Yet, fellow businesses Rust and Roses and Retro Ranch have also maintained a modest yet consistent following.

Rust and Roses has maintained steady business despite the economy.

After 12 years in the business, Shelly Session has seen boutique traffic ebb and flow. Session, 44, opened Rust and Roses three years ago. The store is an extension of Session’s own style, and its success led her to open a companion clothing boutique, Sirens and Saints, this past September. The boutique was something she always wanted to do, she says, and has only helped business.

Whereas Rust and Roses has an “urban farmhouse chic” feel, she describes Sirens and Saints as a place to find “hand-selected, limited-quantity clothing at a very good, competitive price point. A vintage feel in an urban, hip way.” Regardless, Session’s stores are rooted in practicality.

In choosing the products to showcase in her stores, Session says she looks for two things: functionality and feeling. The pieces have to fit the mood of the store, which she calls “dreamy, monochromatic and livable.”

Rust and Roses offers all kinds of unique items for the home.

“It doesn’t matter if you put a glass on the table, it makes it better,” she says.

All of the garden iron pieces are manufactured from vintage prototype pieces. The store itself feels French inspired, with a touch of flair — Session has two pairs of Romanesque columns and a pair of old chairs reupholstered in zebra print. She styles the store to look like a livable warehouse, with furniture that could be from your grandmother’s house — except grandma would never showcase a pair of gold heels in a bell jar.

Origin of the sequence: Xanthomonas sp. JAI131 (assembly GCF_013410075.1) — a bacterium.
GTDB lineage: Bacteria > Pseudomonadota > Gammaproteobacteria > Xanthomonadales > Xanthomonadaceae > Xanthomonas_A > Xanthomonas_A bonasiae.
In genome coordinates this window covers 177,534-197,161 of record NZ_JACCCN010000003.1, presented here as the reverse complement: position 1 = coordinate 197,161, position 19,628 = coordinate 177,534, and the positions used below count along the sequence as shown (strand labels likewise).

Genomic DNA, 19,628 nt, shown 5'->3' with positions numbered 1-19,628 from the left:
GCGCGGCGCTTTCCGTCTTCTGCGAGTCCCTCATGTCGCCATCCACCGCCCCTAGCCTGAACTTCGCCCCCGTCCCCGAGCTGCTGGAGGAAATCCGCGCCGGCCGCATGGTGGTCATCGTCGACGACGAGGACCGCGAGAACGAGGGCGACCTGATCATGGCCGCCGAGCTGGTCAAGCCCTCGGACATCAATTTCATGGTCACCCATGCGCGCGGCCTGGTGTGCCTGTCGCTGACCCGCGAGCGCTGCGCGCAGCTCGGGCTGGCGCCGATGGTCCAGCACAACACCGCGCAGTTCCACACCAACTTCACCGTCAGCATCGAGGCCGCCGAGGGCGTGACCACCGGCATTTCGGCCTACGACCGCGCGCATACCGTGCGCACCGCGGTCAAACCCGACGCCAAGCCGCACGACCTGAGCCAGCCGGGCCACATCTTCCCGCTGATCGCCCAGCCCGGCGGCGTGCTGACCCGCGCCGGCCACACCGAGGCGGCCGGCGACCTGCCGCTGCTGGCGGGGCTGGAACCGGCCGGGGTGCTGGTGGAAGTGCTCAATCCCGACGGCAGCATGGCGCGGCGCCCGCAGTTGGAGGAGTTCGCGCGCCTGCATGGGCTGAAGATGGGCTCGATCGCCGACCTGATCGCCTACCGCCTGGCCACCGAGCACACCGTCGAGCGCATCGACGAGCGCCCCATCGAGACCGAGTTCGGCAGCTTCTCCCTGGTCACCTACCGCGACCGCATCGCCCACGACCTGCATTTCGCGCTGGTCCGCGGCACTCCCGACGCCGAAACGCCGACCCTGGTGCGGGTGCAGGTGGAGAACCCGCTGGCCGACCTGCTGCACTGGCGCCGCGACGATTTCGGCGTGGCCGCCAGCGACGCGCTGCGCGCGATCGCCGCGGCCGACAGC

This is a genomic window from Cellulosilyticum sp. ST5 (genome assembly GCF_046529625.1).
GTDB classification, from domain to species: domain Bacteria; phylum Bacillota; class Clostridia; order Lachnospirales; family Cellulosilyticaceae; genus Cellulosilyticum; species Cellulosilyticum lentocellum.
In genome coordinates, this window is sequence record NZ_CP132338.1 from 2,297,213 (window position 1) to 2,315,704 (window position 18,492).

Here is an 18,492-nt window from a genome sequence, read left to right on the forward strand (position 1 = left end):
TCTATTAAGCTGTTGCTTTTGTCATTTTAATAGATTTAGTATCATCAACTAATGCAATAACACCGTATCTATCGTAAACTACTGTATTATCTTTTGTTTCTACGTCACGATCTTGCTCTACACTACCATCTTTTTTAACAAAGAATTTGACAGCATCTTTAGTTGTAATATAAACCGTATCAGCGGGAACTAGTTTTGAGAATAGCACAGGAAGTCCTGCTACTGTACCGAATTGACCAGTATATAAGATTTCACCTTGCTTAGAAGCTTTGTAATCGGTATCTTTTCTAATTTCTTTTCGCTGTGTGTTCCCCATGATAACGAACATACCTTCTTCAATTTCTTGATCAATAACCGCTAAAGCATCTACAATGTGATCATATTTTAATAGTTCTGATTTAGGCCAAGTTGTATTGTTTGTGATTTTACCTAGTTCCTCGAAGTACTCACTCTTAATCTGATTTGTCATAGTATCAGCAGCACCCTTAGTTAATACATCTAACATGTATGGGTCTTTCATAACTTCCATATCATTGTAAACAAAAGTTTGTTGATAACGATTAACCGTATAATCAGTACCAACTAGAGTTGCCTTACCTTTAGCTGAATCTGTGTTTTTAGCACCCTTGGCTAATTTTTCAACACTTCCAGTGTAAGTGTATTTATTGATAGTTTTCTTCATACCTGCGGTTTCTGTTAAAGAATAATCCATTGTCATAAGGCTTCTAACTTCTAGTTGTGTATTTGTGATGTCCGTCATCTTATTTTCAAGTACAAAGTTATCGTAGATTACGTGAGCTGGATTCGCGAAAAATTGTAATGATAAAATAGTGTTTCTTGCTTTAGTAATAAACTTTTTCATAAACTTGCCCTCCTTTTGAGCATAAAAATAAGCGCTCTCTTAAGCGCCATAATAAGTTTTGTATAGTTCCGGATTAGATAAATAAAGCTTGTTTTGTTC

“I’ve always worked in retail,” Session says. “I’ve always done home. I like to mix this architectural feel with modern home living.”

Session travels at least once a month to collect the pieces she sells. The continental U.S. is fair game, but the majority of the inspiration and look comes from Western Europe. Still, Session does not discount the power of Phoenix. She regularly participates in Third Thursday, and frequently has artists perform in front of her store.

Utilizing a local atmosphere has kept Melrose alive, and that is the sole feeling behind Retro Ranch, located just up the street from Rust and Roses.

Owned by Indigo Nielsen, Retro Ranch houses vintage found in the Phoenix metropolitan area. The inspiration for the name comes from the ranch-style houses in the area. The store has a distinct 1960s and ’70s feel, and Nielsen primarily finds her items at yard or estate sales.

Only at Retro Ranch...

She attributes Phoenix’s diverse population and constant influx of people to the great finds she sells. The fact that Melrose has so many great treasure hunt boutiques on one strip has only solidified the district and given it a new energy, she adds.

Retro Ranch lends itself to a fun environment, and is constructed that way to benefit the customer, she says. It was given the Phoenix New Times 2009 Best of Phoenix award for vintage clothing, most of which is supplied by vendor lollyPOP vintage.

In addition, Nielsen houses a large collection of furniture and one-of-a-kind pieces. She hopes to expand the store in the direction of accessories, and has received many requests to carry record players and similar music equipment.

The best part of the business, Nielsen says, is not dong the collecting and buying that she loves, but meeting the customer.

“I just love getting to meet the cool people that walk in the store. I feel so lucky,” she says.

QCumberz is located at 4429 N. 7th Ave. — 602.277.5133. Rust and Roses is located at 4200 N. 7th Ave. — 602.264.4999. Retro Ranch is located at 4303 N. 7th Ave. — 602.297.1971. All are accessible via light rail stations at Central/Indian School, Central/Campbell and 7th Ave/Camelback.